neither spoiling nor avoiding any moment of beauty,
neither marring nor falsifying any vision of truth,
never shunning any possibility of love.
Increase in us awareness of ourselves as
privileged custodians of a life which is not ours alone;
of a life which we inevitably share with others,
in which all hurts are felt by all,
and in which all good is shared by all.
Give us always to remember that our life is also thy life.
O God, the constant miracle of our very being,
day and night, from before our birth
until the end of our days. Amen
Reading from Tao Te Ching, Chapter 11: The Utility of Non-existence (Stan Rosenthal translation)
Though thirty spokes may form the wheel,
It is the hole within the hub
which gives the wheel utility.
It is not the clay the potter throws,
which gives the pot its usefulness,
but the space within the shape,
from which the pot is made.
Without a door, the room cannot be entered,
and without windows, it is dark.
Such is the utility of non-existence.
Exposition T’ai Hsü: the Great Nothing
This Taoist concept may perhaps be the most difficult for us to comprehend, because it goes most against the grain of Western society and Western thought.
Taoists associate Empty Minds with clarity of vision. Benjamin Hoff illustrates it like this, “while the Clear Mind listens to a bird singing, the Stuffed-Full-of-Knowledge-and-Cleverness Mind wonders what kind of bird is singing. The more stuffed up it is, the less it can hear through its own ears and see through its own eyes. Knowledge and Cleverness tend to concern themselves with the wrong sort of things, and a mind confused by Knowledge, Cleverness and Abstract Ideas tends to go chasing after things that don’t matter or don’t even exist, instead of seeing, appreciating and making use of what is right in front of it.”
Our use of meditation techniques are perhaps an attempt to embrace the concept of T’ai Hsü: we are required to clear our minds and centre down and be present in the here and now. The problem with our society is that we tend to equate Emptiness with Loneliness and spend our time desperately trying to fill in all the spaces in our lives. Whereas the Taoist would say that we should sit back and appreciate those same spaces.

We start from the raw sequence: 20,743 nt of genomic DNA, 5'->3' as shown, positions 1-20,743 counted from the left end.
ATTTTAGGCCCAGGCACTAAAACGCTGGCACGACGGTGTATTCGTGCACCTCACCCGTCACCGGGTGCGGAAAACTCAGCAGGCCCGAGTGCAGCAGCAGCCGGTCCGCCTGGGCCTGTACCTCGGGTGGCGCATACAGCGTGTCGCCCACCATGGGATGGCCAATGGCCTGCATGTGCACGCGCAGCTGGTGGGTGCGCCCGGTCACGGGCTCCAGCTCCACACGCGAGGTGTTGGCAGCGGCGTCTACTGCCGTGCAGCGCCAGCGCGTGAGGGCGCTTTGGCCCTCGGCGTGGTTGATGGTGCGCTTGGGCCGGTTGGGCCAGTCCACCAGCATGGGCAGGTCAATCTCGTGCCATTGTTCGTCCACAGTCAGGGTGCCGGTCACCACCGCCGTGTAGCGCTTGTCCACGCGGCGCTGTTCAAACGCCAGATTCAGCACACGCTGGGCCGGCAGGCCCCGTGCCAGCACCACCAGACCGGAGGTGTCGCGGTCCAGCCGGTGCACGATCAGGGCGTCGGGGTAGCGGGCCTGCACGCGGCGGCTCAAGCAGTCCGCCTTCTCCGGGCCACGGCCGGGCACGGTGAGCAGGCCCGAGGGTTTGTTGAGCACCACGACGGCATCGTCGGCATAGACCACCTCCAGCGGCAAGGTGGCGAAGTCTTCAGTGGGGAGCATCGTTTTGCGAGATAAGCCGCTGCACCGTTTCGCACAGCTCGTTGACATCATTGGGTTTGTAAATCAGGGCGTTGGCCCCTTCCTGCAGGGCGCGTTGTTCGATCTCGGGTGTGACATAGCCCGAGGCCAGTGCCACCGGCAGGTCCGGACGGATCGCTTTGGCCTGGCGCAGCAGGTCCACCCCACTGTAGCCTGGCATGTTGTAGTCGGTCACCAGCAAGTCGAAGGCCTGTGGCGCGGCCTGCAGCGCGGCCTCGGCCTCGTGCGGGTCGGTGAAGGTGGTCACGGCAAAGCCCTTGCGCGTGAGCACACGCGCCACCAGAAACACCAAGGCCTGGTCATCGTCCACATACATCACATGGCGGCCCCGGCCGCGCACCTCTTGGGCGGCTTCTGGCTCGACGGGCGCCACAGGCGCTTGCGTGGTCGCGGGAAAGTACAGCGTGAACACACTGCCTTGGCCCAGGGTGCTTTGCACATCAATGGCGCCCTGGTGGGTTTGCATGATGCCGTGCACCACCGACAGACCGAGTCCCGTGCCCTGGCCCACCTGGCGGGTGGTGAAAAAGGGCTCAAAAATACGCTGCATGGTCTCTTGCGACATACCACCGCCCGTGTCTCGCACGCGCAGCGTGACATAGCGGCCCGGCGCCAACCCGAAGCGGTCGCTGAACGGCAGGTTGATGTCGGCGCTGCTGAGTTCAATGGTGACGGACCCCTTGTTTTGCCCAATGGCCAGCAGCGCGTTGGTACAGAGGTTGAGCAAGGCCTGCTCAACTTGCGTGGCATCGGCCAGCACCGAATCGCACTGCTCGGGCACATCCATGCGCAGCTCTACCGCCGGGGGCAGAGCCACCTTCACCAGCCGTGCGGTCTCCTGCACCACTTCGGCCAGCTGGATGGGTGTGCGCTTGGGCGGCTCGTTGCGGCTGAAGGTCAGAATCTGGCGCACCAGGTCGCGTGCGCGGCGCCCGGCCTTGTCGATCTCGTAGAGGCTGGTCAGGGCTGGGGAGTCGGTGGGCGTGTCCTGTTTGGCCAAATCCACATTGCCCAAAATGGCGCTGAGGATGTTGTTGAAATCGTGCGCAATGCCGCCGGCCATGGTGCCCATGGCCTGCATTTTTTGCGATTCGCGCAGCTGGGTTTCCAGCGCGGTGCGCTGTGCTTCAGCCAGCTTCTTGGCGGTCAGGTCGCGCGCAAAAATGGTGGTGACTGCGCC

Hoff argues that, “the human mind is a marvellous thing. It can gather, analyse, sort and store information so automatically, skilfully and effortlessly that it makes the most sophisticated computer look like a toy. But it can do infinitely more. The power of a clear mind is beyond description.”
The idea is that there is a stage of development beyond the adult – that of the independent, clear-minded, all-seeing child. Hoff suggests that, “the wise are Children Who Know. Their minds have been emptied of the countless minute somethings of small learning, and filled with the wisdom of the Great Nothing, the Way of the Universe.”
Time of Stillness and Reflection (words by Gordon B. McKeeman, adapted)
How does one address a mystery?
Cautiously — let us go cautiously, then, to the end of our certainty, to the boundary of all we know, to the rim of uncertainty, to the perimeter of the unknown which surrounds us.
Reverently — let us go with a sense of awe, a feeling of approaching the powerful holy whose lightning slashes the sky, whose persistence splits concrete with green sprouts, whose miracles are present in every place and moment.
Hopefully — out of our need for wholeness in our own lives, the reconciliation of mind and heart, the conjunction of reason and passion, the intersection of the timeless with time.
Quietly — for no words will explain the inarticulate or summon the presence that is always present even in our absence.
But what shall we say?
Anything — any anger, any hope, any fear, any joy, any request, any word that comes from the depth of being addressed to Being itself – or perhaps nothing, no complaint, no request, no entreaty, no thanksgiving, no praise, no blame, no pretence of knowing or of not knowing.
Simply be in the intimate presence of mystery, unashamed — unadorned — unafraid.
And at the end say – Amen
Closing Words by Mark Belletini
Go in peace. Live simply, at home in yourself.
Be just in your word, just in deed.
Remember the depth of your own compassion.
Do not forget your power in the days of your powerlessness.
Do not desire with desire to be wealthier than your peers, and never stint your hand of charity.
Practice forbearance in all you do. Speak the truth or speak not.
Take care of your body, be good to it, it is a good gift.
Crave peace for all peoples in this world, beginning with yourselves, and go as you go with the dream of that peace set firm in your heart. Amen.
Postlude Lady of Lewesdon Hill by Elizabeth Harley